Biomedical Engineering Reference
In-Depth Information
be considered by using exogenous growth factors or cultured cells [220]. In
a subsequent study using the same animal model, these tubes were filled with
glial growth factor embedded in an alginate/fibronectin matrix. While cross-
sectional staining of axons was greatest in the group containing growth factor,
empty P3HB tubes showed the greatest axonal regeneration distance. Alginate
had an inhibitory effect on the regeneration [221].
P3HB fibers embedded in an alginate/fibronectin matrix were tested as
a scaffold in a spinal cord hemisection model in rats. Scaffolds, 2-3 mm long,
supported neuronal survival after spinal cord injury. In the absence of poly-
mer fibers, implants of alginate and/or fibronectin hydrogel alone were found
to have no effect on neuronal survival [37].
Bone and Cartilage Repair
The long-term degradation profile of P3HB is considered to be of advan-
tage in orthopedic applications [152, 222]. Thus for example, fast-degrading
polyesters are not suitable for load-bearing fracture fixation devices [183],
and bone implants made from those polymers have been coated with P3HB
in order to slow down the degradation [223]. Additionally, the piezoelectric
potential of P3HB has been considered as a special feature, because it is com-
parable with that of natural bone [224, 225]. It is well-known that bone can
be strengthened and repaired by electrical stimulation. Therefore, P3HB com-
posites may stimulate bone growth and healing [226].
P3HB implants have been tested for connecting osteotomies in the tibia
of rabbits. The defect was healed after 12 weeks in most cases and the
implant was completely resorbed after 24 weeks [209]. P3HB was also suc-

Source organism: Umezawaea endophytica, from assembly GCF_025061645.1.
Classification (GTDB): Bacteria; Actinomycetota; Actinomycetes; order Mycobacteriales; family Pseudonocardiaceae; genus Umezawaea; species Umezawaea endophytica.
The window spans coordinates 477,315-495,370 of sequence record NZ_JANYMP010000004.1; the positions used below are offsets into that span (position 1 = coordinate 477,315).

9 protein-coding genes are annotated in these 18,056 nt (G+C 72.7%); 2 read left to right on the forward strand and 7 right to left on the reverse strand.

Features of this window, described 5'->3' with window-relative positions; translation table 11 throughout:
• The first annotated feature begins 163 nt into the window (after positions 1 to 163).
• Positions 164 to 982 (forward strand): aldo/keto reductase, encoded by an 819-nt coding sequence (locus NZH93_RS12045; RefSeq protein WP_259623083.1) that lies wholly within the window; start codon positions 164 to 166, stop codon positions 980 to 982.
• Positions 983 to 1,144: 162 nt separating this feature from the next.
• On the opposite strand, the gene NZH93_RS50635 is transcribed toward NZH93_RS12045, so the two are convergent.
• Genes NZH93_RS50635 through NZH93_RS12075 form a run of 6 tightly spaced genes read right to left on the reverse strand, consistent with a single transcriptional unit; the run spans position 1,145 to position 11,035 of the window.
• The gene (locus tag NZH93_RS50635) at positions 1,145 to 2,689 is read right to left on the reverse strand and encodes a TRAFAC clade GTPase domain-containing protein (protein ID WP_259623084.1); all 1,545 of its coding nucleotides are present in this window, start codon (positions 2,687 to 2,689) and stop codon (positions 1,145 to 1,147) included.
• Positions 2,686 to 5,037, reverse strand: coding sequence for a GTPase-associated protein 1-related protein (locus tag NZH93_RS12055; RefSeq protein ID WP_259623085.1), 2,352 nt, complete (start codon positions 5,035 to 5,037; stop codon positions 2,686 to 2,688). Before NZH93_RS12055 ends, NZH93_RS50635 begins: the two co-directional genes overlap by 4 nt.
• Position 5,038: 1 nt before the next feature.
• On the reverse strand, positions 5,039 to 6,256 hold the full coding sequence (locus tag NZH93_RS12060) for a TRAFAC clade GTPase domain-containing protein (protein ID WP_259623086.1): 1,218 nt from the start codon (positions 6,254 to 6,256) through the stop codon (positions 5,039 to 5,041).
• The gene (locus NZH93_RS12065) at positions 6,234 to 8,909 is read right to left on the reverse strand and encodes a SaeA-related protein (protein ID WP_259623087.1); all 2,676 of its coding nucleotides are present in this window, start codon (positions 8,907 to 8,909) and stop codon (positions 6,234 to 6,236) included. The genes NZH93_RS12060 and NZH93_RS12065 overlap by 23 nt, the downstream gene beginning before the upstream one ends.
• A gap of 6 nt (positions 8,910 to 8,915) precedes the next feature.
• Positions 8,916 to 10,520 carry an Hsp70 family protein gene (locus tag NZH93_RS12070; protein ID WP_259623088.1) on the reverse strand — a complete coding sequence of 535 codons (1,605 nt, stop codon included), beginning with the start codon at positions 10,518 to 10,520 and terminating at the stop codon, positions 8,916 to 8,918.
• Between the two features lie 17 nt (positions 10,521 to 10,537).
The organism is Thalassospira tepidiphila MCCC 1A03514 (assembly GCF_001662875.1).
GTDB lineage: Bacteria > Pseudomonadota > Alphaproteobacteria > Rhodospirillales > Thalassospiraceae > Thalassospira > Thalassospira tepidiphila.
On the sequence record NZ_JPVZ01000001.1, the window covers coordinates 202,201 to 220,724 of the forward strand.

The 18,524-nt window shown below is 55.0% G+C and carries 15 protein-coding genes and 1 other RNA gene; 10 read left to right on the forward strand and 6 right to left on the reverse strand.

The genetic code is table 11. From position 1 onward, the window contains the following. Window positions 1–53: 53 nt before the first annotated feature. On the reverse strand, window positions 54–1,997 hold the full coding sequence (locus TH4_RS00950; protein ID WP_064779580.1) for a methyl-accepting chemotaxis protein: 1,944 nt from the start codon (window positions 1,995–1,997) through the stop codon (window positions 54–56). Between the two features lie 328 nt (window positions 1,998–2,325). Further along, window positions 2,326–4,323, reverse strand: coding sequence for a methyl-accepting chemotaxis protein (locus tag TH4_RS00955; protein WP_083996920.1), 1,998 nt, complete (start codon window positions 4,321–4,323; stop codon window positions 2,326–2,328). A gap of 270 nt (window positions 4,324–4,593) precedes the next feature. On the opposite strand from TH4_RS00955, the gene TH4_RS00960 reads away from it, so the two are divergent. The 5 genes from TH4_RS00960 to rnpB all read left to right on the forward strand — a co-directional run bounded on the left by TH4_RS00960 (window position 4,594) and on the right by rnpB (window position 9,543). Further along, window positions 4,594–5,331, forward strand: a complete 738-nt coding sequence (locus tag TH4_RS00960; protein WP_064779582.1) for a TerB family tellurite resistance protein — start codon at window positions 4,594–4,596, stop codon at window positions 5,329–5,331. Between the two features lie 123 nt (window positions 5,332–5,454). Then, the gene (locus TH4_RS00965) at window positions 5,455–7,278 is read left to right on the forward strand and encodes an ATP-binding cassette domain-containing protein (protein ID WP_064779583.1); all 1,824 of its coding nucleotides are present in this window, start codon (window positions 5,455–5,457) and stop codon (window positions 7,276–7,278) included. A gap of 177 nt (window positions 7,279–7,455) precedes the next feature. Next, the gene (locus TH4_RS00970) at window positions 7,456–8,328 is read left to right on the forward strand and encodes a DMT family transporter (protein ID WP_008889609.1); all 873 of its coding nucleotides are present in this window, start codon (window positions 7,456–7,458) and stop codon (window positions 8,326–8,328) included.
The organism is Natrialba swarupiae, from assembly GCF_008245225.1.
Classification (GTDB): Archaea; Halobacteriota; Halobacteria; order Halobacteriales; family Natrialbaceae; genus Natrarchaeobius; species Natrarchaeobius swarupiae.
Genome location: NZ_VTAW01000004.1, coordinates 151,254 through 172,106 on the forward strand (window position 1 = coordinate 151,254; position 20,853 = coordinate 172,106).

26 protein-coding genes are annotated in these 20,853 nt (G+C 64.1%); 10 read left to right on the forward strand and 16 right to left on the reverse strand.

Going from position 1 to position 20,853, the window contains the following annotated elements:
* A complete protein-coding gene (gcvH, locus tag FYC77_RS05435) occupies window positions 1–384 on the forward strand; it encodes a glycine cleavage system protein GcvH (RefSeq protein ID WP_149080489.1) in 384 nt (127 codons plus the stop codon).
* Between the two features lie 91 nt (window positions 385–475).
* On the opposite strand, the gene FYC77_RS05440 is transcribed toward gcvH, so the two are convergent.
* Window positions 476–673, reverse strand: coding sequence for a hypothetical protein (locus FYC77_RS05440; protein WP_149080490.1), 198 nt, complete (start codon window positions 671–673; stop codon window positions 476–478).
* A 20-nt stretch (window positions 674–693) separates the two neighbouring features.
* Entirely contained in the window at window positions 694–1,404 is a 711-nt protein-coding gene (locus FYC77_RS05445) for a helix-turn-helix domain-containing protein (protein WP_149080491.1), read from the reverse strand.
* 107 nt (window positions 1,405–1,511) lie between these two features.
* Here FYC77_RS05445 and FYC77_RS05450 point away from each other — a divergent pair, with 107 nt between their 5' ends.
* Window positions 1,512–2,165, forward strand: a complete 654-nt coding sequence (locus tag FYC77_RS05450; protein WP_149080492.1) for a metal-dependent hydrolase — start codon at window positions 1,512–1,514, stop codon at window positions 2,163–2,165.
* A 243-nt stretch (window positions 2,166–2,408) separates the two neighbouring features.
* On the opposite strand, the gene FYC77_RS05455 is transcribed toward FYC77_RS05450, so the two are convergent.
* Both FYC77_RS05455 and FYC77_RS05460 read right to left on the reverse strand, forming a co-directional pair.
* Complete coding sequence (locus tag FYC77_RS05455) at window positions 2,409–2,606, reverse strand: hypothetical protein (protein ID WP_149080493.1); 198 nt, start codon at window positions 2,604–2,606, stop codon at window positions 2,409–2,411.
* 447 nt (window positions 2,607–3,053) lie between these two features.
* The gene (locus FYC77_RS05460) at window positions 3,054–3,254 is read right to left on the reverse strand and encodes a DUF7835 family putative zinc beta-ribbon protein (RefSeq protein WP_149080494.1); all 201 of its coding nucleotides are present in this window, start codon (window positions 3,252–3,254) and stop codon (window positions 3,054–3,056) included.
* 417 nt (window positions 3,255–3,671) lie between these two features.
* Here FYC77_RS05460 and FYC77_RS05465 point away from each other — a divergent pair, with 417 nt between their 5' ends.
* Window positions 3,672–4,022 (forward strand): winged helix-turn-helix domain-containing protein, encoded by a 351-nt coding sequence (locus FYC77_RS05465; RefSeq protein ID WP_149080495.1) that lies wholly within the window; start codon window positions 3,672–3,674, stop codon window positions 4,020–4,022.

cessfully tested as an occlusive membrane for guided bone regeneration in
the mandibula of rats [210, 227]. Osteosynthesis plates made of P3HB and
anchored with two P3HB bolts were examined for repair of a cut through
zygomatic arches of rabbits. The polymer was assessed to be suitable for
covering defects of the osseus skull and as an osteosynthesis material for frac-
tures of the visceral cranium [208]. However, no differences appeared in the
healing pattern of 15 mm diameter rhinobasal skull defects in minipigs when
covered with a 20 mm diameter P3HB/at-P3HB patch, compared to the con-
P3HB composites were extensively examined for bone repair, such as com-
posites made of P3HB and HA. HA stimulates the formation of new bone,
while P3HB is considered as potentially bioactive due to its degradability
and piezoelectricity. P3HB/HA composites were found to closely match the
mechanical properties of cortical bone, but had insufficient strength and duc-
tility for the construction of major load-bearing components [93]. Phosphate
glass was added to improve mechanical strength and to serve as precursor
for bone-forming osteoblasts [152]. Among composites made from P3HB or
P3HB-3HV (8%, 12%, 24% 3HV) and HA, the P3HB-8%3HV/HA (30
composite had a compressive strength in the order of that of human bone,
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